Sandy Koufax. It's not surprising that Post didn't include Koufax in the original series. Through the 1960 season he hadn't yet really made his bones in the bigs. He had yet to have a winning season with Los Angeles, and was walking nearly 100 a season. With 1961 being his breakout year, it's reasonable to assume Koufax would have been picked for an update series.
Ted Kluszewski. Klu did have a card in the original 1961 Post set, as a White Sox. The Angeles had made him the 51st player pick in the expansion draft. If Post had issued an update series, there's no doubt he would have been included in the Angels' team set.
Jackie Jensen. Again, you can't fault Post for not having a Jensen card in its inaugural set. Citing his fear of flying and desire to spend his time at home in California, Jensen had retired and sat out the 1960 season. Post did have a Jensen card in 1962.
Frank Howard. I was surprised to find that Post had never issued a card for Hondo. I can see not including him in 1961, because to that point he had up-and-down between the Dodgers and the minor leagues every season. But by 1962-63 his monster home runs in ballparks all over the country had made him a fan favorite and he could easily have been picked for the later Post sets.
In assembling my 1961-style box back I had a significant choice to make. I decided to format the back in the original manner. That is, depending on their placement on the back, each card shares 1, 2 or 3 of its black borders with other cards.
That layout made it difficult for kids 50 years ago to cut out nice-looking cards; they could either cut the cards inside of the black borders, or include the borders on a couple of cards at the expense of the others. That same dilemma will confront those who acquire my custom sheet.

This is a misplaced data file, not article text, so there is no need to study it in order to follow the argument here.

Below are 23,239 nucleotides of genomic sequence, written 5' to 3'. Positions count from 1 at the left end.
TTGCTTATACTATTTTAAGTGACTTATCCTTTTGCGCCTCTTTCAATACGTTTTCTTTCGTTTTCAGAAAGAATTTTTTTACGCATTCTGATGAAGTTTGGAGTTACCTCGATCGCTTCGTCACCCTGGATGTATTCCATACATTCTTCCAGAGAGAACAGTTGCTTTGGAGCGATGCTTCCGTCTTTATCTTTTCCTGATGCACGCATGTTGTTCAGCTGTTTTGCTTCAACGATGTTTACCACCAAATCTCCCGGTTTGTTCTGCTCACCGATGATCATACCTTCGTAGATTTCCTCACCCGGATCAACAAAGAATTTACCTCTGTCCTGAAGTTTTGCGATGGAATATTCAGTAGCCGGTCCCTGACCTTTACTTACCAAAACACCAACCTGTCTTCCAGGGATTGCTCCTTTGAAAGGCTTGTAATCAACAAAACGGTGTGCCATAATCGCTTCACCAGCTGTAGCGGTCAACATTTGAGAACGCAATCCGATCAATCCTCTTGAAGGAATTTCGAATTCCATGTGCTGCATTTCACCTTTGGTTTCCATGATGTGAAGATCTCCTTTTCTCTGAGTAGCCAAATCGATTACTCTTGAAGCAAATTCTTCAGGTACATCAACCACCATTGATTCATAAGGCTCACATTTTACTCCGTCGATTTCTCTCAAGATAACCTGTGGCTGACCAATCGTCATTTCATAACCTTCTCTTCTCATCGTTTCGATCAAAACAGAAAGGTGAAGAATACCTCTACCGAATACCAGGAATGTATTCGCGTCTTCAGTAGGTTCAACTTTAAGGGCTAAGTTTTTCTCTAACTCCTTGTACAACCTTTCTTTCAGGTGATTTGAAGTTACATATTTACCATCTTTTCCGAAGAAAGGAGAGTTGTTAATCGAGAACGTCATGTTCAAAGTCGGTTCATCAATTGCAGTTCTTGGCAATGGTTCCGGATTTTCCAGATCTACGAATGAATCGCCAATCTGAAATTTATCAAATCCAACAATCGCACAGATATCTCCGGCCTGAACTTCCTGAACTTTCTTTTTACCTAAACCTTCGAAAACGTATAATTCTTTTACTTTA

In deference to player and team collectors, I've also made singles of each of my 1961 Post customs, with complete black borders on all sides.
As per my usual custom, I'll make extras of my single cards available. I'm also going to offer the complete box-back. You might be surprised to hear that you can order the box back at a price that is way less than I'd have to get for six individual cards.
For me the research, writing, picture selection and the rest of the creative process is where I derive my principal pleasure in creating custom cards. Printing and cutting is the necessary evil, since I like to have completed cards in hand, rather than just existing as .jpeg files.
Since I don't have to align card fronts and backs, or painstakingly cut sheets into singles, I'm able to offer my custom box back at a significant price break.
Check in on the blog in coming weeks for the debut of my 1962 and 1963 Post cereal-style box backs.
You can purchase these cards. You can obtain a copy of any of my 1961 Post-style custom cards for $12.50 each, postpaid, or $9.95 each for three or more. The complete six-card box back is available for $14.50. E-mail me at email@example.com for ordering details. Illustrated lists of all my available custom baseball, football and non-sports cards can be found on my blog posts of March 18, 2015.
Friday, April 24, 2015
Wednesday, April 22, 2015